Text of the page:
Posted by Melissa Fleischer, Esq. on May 2nd 2014

As summer approaches, you may be wondering whether your organization should hire an unpaid intern this summer. Sounds like a great idea. You get top notch talent at no cost. But beware of what this means for your organization with regard to potential legal liability. Most employers are unaware of the strict requirements under the Fair Labor Standards Act for using unpaid summer interns. The Fair Labor Standards Act, (“FLSA”) only applies to actual employees, not volunteers or interns. However, to qualify as an actual intern and not make it look like you are really hiring an employee and attempting to avoid payment of minimum wages and overtime, you must follow the strict requirements set forth in the Department of Labor regulations for compliance with the FLSA. These regulations make it clear that only individuals that meet this six-part test will be considered to be unpaid interns and for these individuals employers do not have to comply with the FLSA requirements for actual “employees” such as payment of minimum wage and overtime. In order to be considered an intern, an individual usually must meet all the factors set forth in the Department of Labor’s 6-part test, which are:

  • The internship, even though it includes actual operation of the facilities of the employer, is similar to training which would be given in an educational environment
  • The internship experience is for the benefit of the intern
  • The intern does not displace regular employees, but works under close supervision of existing staff
  • The employer that provides the training derives no immediate advantage from the activities of the intern; and on occasion its operations may actually be impeded
  • The intern is not necessarily entitled to a job at the conclusion of the internship
  •   The employer and the intern understand that the intern is not entitled to wages for the time spent in the internship

Each and every one of these requirements must be satisfied and proven in order for the Department of Labor to consider the worker to actually constitute an unpaid intern. Many employers are unaware of these regulations. Such was the case for Fox Searchlight Pictures who allegedly used unpaid interns on the movie set for the movie “Black Swan”. In this case, some student interns on the set of the movie brought a lawsuit against the producer of “Black Swan”, Fox Searchlight Pictures, alleging that they were not actually interns because they were not provided with the type of educational opportunities that an internship should have provided. They also alleged that they functioned as actual production assistants and bookkeepers and performed secretarial and janitorial work that benefited Fox Searchlight in violation of the requirement that the internship be primarily for the intern’s benefit and not be for the benefit of the employer. These interns claimed they should have been paid because they had to perform jobs that were not related to their internship such as getting coffee for people and cleaning up food for others. The court in New York agreed with the interns and held that Fox Searchlight Pictures violated the rule for interns that requires that an employer not receive any immediate advantage from the activities of the trainees or students since acting as a gofer who gets coffee and food for employees is a benefit for the employer. So clearly if you are using unpaid interns, make sure that you do not use them as gofers to get coffee and food and make sure that you are not receiving any immediate benefit from having them work for you. Basically, they should not be doing any work that benefits the employer such as janitorial work, getting food and coffee for people, filing, answering phones, etc.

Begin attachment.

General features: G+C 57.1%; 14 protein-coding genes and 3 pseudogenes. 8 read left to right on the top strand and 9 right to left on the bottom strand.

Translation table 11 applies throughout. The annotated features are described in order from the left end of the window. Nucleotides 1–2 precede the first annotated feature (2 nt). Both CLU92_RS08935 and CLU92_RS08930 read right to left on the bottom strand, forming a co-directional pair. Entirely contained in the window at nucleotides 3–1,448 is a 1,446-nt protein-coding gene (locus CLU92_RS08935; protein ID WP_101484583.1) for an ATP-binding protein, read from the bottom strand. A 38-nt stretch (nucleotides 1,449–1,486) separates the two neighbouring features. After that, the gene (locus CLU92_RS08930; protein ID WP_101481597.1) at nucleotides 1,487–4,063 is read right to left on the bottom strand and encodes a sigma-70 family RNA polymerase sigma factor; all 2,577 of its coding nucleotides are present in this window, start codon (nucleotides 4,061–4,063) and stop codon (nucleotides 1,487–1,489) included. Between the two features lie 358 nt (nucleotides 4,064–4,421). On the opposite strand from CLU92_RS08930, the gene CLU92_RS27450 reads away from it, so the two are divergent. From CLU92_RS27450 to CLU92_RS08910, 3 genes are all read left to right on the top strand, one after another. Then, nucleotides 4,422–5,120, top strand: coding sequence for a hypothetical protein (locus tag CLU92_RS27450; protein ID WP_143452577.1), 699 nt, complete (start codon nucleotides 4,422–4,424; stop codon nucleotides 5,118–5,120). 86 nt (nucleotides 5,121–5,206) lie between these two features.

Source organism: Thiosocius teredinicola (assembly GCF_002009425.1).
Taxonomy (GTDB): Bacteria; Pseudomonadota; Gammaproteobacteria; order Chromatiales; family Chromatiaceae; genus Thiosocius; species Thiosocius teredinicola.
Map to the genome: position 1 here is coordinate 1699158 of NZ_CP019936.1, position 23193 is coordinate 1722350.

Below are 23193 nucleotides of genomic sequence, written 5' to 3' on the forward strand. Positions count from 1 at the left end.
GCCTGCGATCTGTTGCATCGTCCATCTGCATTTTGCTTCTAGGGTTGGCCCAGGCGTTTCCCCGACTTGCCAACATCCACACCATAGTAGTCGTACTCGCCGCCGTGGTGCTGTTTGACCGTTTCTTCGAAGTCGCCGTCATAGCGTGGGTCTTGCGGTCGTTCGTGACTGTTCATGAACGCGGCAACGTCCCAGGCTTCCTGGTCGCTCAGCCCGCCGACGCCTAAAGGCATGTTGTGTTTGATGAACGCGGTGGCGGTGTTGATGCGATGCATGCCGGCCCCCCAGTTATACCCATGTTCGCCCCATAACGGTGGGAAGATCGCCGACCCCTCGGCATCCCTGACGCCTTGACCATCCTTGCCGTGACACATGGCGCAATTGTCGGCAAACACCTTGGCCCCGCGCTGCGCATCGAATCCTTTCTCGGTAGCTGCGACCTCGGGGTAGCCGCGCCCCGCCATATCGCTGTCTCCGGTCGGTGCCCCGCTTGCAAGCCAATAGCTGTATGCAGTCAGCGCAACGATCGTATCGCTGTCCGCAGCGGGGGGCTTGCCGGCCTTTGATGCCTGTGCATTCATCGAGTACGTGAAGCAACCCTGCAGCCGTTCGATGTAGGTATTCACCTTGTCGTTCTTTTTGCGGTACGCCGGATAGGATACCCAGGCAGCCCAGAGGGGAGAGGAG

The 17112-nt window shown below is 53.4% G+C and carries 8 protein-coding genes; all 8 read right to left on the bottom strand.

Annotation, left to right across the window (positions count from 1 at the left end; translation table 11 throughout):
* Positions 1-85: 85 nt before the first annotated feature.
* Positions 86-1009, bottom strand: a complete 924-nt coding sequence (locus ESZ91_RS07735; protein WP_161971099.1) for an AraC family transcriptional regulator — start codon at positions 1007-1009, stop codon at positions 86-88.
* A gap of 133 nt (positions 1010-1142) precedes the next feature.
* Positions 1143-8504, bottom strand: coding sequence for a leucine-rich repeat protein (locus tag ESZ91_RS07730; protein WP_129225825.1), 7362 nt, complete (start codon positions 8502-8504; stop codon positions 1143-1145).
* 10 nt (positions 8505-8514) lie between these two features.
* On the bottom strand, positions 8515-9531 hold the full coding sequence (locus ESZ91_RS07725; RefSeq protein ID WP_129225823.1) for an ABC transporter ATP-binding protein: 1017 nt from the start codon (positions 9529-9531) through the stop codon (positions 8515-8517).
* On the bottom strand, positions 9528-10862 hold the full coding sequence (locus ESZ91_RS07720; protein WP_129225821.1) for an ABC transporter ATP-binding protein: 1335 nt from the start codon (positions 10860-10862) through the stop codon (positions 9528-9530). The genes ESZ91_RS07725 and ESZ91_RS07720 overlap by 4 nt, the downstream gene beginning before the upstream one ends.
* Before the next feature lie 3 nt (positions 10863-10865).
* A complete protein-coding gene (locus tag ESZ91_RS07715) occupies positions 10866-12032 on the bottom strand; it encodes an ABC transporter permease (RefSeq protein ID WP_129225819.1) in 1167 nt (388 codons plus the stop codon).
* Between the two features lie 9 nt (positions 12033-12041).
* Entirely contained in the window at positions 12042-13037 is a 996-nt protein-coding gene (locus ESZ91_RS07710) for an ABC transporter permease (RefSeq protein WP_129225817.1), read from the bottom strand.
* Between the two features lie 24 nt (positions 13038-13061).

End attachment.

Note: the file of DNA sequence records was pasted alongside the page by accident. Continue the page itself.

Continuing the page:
Remember that if the interns are doing work normally performed by other employees and receive little supervision or training, or if the employer gets an immediate benefit from the interns work, they should be classified as employees and not interns. If they are not, the Department of Labor could allege that they should have been paid minimum wages for all the time they worked for you as well as overtime for all hours over 40. Remember that if you use interns, you should train your managers so that they understand that interns should not be going to get coffee for others and that they need to make sure that what they ask interns to do is in conformance with the Department of Labor rules. So yes, you can lawfully use unpaid interns this summer. But if you are not able to structure their internship in accordance with all the requirements set forth in the Department of Labor regulations, you would be better off hiring them as employees and ensuring compliance with the FLSA requirements of paying them minimum wage and overtime.